Razer is an innovator in the PC gaming world, has been around for years and, rightly so, has a fairly staunch set of followers. My first “gaming” keyboard and mouse were Razer made and while I’ve used many different brands over the years - some of which I really loved and lived on my desk for quite some time - I find myself coming back to Razer again and again. Razer’s ability to iterate on their products and improve on solid designs is a big reason for that; they are constantly taking what was best about the previous generation and keeping it while working on areas that can use improvement. We are taking a look at one such case in this review where we got our hands on the new Basilisk v3 which sports the same classic and comfortable design while giving us a feature or two we had no idea we wanted.
- Current Price: $69.99 (Amazon)
- Eleven independently programmable buttons
- 4-way Razer HyperScroll tilt wheel with electronically actuated notched and free-spinning modes
- 11 Razer Chroma lighting zones with 16.8 million customizable color options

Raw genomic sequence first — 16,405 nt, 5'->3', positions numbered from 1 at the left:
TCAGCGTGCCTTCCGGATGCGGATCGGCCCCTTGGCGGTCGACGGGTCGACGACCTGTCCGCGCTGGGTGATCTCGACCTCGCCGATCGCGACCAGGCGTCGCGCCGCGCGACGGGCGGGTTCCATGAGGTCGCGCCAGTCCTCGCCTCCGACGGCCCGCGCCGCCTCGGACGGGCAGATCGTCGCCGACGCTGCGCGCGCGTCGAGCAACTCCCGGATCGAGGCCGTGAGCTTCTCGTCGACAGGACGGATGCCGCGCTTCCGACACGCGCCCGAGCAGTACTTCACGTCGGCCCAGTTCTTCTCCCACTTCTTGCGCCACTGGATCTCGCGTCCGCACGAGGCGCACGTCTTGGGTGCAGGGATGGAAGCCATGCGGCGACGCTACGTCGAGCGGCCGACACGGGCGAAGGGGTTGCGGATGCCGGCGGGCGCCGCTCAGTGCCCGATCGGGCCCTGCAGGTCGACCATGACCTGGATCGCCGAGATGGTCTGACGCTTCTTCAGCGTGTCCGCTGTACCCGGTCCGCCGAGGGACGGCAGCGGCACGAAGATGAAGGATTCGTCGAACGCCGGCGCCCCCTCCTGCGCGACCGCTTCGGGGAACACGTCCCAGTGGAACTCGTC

- 26,000 DPI Focus+ optical sensor with 99.6% resolution accuracy
- 50 G acceleration / Up to 650 inches per second
- Advance Lift-off/Landing distance customization
- Optical Mouse Switches rated for 70 million clicks (Gen 2)
- Customizable on-the-fly sensitivity presets (default 400/800/1600/3200/6400 dpi)
- Ergonomic right-handed design
- On-board profile storage
- 1.8 m “speedflex” cable
- Size: 5.1in x 2.44in x 1.7in (LxWxH)
- Weight: 101g (excluding cable)
What’s the same?
It should be obvious that the first thing to remain unchanged is the physical design of the mouse. Razer struck gold, at least as far as my hands go, with the design. The mouse fits perfectly in my hand and suits a palm-grip style quite well. The rubber-gripped sides offer just enough friction for my fingers to rest without slipping off and the thumb rest both keeps my thumbs from sliding on the mouse mat and simultaneously positions it perfectly for the thumb-side trigger button and forward/backside buttons.